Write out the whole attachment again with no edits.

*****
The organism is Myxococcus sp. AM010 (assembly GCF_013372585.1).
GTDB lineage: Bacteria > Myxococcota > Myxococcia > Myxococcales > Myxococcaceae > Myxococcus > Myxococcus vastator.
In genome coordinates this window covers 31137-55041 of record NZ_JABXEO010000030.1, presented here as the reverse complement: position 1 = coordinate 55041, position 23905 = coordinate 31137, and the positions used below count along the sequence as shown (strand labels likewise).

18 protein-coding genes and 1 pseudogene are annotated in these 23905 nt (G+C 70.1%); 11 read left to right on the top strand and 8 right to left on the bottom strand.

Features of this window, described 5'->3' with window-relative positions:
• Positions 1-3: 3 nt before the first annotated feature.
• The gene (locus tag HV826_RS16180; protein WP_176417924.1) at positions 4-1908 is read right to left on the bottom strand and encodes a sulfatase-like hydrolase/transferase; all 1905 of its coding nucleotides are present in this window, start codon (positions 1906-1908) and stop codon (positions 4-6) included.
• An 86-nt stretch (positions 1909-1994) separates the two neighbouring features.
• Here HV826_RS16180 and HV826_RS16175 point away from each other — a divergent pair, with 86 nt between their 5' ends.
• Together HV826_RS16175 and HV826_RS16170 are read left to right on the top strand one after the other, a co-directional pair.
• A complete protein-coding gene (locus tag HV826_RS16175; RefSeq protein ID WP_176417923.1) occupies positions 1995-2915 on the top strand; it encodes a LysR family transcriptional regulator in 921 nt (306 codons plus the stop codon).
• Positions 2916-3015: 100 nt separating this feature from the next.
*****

The organism is Myxococcus sp. AM010 (assembly GCF_013372585.1).
GTDB lineage: Bacteria > Myxococcota > Myxococcia > Myxococcales > Myxococcaceae > Myxococcus > Myxococcus vastator.
In genome coordinates this window covers 31137-55041 of record NZ_JABXEO010000030.1, presented here as the reverse complement: position 1 = coordinate 55041, position 23905 = coordinate 31137, and the positions used below count along the sequence as shown (strand labels likewise).

18 protein-coding genes and 1 pseudogene are annotated in these 23905 nt (G+C 70.1%); 11 read left to right on the top strand and 8 right to left on the bottom strand.

Features of this window, described 5'->3' with window-relative positions:
• Positions 1-3: 3 nt before the first annotated feature.
• The gene (locus tag HV826_RS16180; protein WP_176417924.1) at positions 4-1908 is read right to left on the bottom strand and encodes a sulfatase-like hydrolase/transferase; all 1905 of its coding nucleotides are present in this window, start codon (positions 1906-1908) and stop codon (positions 4-6) included.
• An 86-nt stretch (positions 1909-1994) separates the two neighbouring features.
• Here HV826_RS16180 and HV826_RS16175 point away from each other — a divergent pair, with 86 nt between their 5' ends.
• Together HV826_RS16175 and HV826_RS16170 are read left to right on the top strand one after the other, a co-directional pair.
• A complete protein-coding gene (locus tag HV826_RS16175; RefSeq protein ID WP_176417923.1) occupies positions 1995-2915 on the top strand; it encodes a LysR family transcriptional regulator in 921 nt (306 codons plus the stop codon).
• Positions 2916-3015: 100 nt separating this feature from the next.